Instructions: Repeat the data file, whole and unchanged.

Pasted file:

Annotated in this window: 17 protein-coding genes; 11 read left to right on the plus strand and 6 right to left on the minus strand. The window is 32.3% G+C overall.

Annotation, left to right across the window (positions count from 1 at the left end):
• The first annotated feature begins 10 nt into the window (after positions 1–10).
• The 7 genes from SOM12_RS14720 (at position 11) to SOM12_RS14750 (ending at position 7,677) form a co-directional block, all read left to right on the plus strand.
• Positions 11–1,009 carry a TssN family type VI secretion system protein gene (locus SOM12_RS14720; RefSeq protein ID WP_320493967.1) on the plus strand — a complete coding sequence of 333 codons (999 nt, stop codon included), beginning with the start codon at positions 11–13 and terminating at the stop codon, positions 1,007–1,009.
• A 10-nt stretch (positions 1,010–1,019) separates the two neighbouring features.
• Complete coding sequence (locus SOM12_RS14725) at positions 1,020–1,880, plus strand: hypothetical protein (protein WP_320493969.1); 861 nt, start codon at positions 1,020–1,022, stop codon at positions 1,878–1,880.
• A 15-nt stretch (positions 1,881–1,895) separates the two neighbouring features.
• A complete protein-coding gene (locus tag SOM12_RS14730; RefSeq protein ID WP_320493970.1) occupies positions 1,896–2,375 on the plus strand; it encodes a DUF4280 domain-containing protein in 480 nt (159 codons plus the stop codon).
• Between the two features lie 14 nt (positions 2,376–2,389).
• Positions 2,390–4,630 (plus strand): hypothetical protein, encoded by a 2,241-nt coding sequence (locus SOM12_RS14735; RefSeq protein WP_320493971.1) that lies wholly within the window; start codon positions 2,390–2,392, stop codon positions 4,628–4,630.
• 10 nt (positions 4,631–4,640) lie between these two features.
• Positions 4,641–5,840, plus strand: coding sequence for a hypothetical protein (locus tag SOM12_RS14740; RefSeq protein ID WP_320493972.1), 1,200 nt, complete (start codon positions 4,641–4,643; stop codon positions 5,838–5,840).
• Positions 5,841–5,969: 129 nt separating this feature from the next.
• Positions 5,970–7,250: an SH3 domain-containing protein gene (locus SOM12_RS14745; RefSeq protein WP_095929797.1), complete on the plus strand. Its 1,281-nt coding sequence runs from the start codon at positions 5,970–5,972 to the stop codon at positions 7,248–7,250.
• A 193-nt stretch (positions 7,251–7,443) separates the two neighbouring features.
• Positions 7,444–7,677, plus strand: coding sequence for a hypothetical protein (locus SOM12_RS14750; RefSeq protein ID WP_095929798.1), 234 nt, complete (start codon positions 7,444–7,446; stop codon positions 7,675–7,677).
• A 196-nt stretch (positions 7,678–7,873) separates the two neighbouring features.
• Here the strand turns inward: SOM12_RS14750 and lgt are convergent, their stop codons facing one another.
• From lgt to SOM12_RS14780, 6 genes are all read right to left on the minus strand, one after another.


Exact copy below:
Annotated in this window: 17 protein-coding genes; 11 read left to right on the plus strand and 6 right to left on the minus strand. The window is 32.3% G+C overall.

Annotation, left to right across the window (positions count from 1 at the left end):
• The first annotated feature begins 10 nt into the window (after positions 1–10).
• The 7 genes from SOM12_RS14720 (at position 11) to SOM12_RS14750 (ending at position 7,677) form a co-directional block, all read left to right on the plus strand.
• Positions 11–1,009 carry a TssN family type VI secretion system protein gene (locus SOM12_RS14720; RefSeq protein ID WP_320493967.1) on the plus strand — a complete coding sequence of 333 codons (999 nt, stop codon included), beginning with the start codon at positions 11–13 and terminating at the stop codon, positions 1,007–1,009.
• A 10-nt stretch (positions 1,010–1,019) separates the two neighbouring features.
• Complete coding sequence (locus SOM12_RS14725) at positions 1,020–1,880, plus strand: hypothetical protein (protein WP_320493969.1); 861 nt, start codon at positions 1,020–1,022, stop codon at positions 1,878–1,880.
• A 15-nt stretch (positions 1,881–1,895) separates the two neighbouring features.
• A complete protein-coding gene (locus tag SOM12_RS14730; RefSeq protein ID WP_320493970.1) occupies positions 1,896–2,375 on the plus strand; it encodes a DUF4280 domain-containing protein in 480 nt (159 codons plus the stop codon).
• Between the two features lie 14 nt (positions 2,376–2,389).
• Positions 2,390–4,630 (plus strand): hypothetical protein, encoded by a 2,241-nt coding sequence (locus SOM12_RS14735; RefSeq protein WP_320493971.1) that lies wholly within the window; start codon positions 2,390–2,392, stop codon positions 4,628–4,630.
• 10 nt (positions 4,631–4,640) lie between these two features.
• Positions 4,641–5,840, plus strand: coding sequence for a hypothetical protein (locus tag SOM12_RS14740; RefSeq protein ID WP_320493972.1), 1,200 nt, complete (start codon positions 4,641–4,643; stop codon positions 5,838–5,840).
• Positions 5,841–5,969: 129 nt separating this feature from the next.
• Positions 5,970–7,250: an SH3 domain-containing protein gene (locus SOM12_RS14745; RefSeq protein WP_095929797.1), complete on the plus strand. Its 1,281-nt coding sequence runs from the start codon at positions 5,970–5,972 to the stop codon at positions 7,248–7,250.
• A 193-nt stretch (positions 7,251–7,443) separates the two neighbouring features.
• Positions 7,444–7,677, plus strand: coding sequence for a hypothetical protein (locus SOM12_RS14750; RefSeq protein ID WP_095929798.1), 234 nt, complete (start codon positions 7,444–7,446; stop codon positions 7,675–7,677).
• A 196-nt stretch (positions 7,678–7,873) separates the two neighbouring features.
• Here the strand turns inward: SOM12_RS14750 and lgt are convergent, their stop codons facing one another.
• From lgt to SOM12_RS14780, 6 genes are all read right to left on the minus strand, one after another.